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Challenge: Taking Care of YOU

I've learned to take care of myself without feeling guilty

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Today was a momentous day. Not the type of momentous occasion like a birthday, an anniversary, or when a child loses their first tooth—bigger than that. Today I did something for myself as a mom and—I. felt. no. guilt. That’s right. None.

Sure, in my nine years of motherhood, I’ve done nice things for myself. I’ve gotten my nails done in a bold pale pink (so the almost instant chips don’t show up as much). I’ve embarked on the odd girls’ night out to dance and ultimately feel tired by 9 p.m. and long for a cup of tea and my cozy bed. I’ve gotten a massage and panicked all 45 epic minutes thinking that I was missing an urgent call from the school about some heinous illness one of my kids had abruptly come down with.


Point being, whenever I do nice things for myself, they always include an element of my kids. Even when I feel “weightless” because I’m out on a date, dressed up with my husband and gripping just a black leather clutch, with the diaper bag nowhere in sight, that weightlessness comes with its own baggage. It’s indelibly tied with rejoicing in the fact that I’m not carrying changes of clothes, baby wipes, or random trash, aka my kids’ treasures.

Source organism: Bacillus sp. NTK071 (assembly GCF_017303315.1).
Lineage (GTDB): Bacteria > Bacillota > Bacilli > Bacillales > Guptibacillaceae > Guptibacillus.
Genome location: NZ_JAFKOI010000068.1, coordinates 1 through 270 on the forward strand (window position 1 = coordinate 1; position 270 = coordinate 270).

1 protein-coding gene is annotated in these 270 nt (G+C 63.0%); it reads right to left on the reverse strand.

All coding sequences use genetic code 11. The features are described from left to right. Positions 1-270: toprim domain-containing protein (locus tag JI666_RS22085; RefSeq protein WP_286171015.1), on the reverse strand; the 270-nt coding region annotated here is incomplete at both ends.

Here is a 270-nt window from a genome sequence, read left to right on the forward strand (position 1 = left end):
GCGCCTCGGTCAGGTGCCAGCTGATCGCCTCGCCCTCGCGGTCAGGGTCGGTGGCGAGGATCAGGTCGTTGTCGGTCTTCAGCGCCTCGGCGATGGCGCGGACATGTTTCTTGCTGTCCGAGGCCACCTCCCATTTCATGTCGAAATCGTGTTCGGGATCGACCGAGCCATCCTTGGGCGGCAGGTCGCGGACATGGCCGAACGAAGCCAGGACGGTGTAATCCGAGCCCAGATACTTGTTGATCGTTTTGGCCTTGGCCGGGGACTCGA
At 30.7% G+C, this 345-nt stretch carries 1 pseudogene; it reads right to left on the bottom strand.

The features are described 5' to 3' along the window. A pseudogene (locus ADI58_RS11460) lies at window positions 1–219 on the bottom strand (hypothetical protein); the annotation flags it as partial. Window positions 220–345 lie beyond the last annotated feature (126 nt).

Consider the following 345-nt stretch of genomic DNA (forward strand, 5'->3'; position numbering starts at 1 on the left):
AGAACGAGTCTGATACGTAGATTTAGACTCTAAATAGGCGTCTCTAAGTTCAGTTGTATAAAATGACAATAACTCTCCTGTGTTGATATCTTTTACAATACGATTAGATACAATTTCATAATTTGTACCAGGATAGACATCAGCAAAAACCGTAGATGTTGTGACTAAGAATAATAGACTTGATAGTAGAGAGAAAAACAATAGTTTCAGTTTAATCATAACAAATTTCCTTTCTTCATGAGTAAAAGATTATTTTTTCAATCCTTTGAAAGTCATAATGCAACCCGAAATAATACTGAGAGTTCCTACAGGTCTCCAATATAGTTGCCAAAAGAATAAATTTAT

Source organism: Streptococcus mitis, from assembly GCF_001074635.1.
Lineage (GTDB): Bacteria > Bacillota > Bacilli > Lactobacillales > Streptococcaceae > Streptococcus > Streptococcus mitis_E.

So, I still think about the kids. I wonder if they’re going too long without a diaper change. I fixate on whether whoever’s in charge is feeding them the “right” food. Are they napping, behaving, playing, screaming, all to my exact specifications even though I’m not there. I create them in my thoughts. Their absence is present.

But today. Oh, today. Today I went to New York City on my own. Steve, my husband, their dad was in charge. He’s competent, capable, and very much half of the reason that they even exist. So, I let go of my duties and spread my sometimes-clipped-feeling wings.

I soared.

I didn’t do anything particularly special. I literally just walked around the city, but that’s something I love to do.

And what I love even more is that after nine years of parenting three little kids, I’ve finally learned how to enjoy my “mommy time.” I didn’t really think about my kids or my husband. I just did me.

I sat at a juice café and drank a green concoction and observed every character who walked by on Perry and Hudson St. I weaved in and out of the masses of people clamoring for organic vegetables and artisan jams in Union Square’s farmer’s market. I got lost in Tribeca and then found Laughing Man Coffee where I grabbed a coffee that apparently also helps better the world. I peeked into an intimidating popup shop in SoHo.

Every turn I found more of me.

The further along I travel in this motherhood journey the more I learn how to redefine myself. I learned today that sometimes I can allow myself and be brave enough to even exist without my kids and more importantly without the guilt of existing without my kids. What a freedom.

For more, follow me on Instagram @bluebonnetbabies

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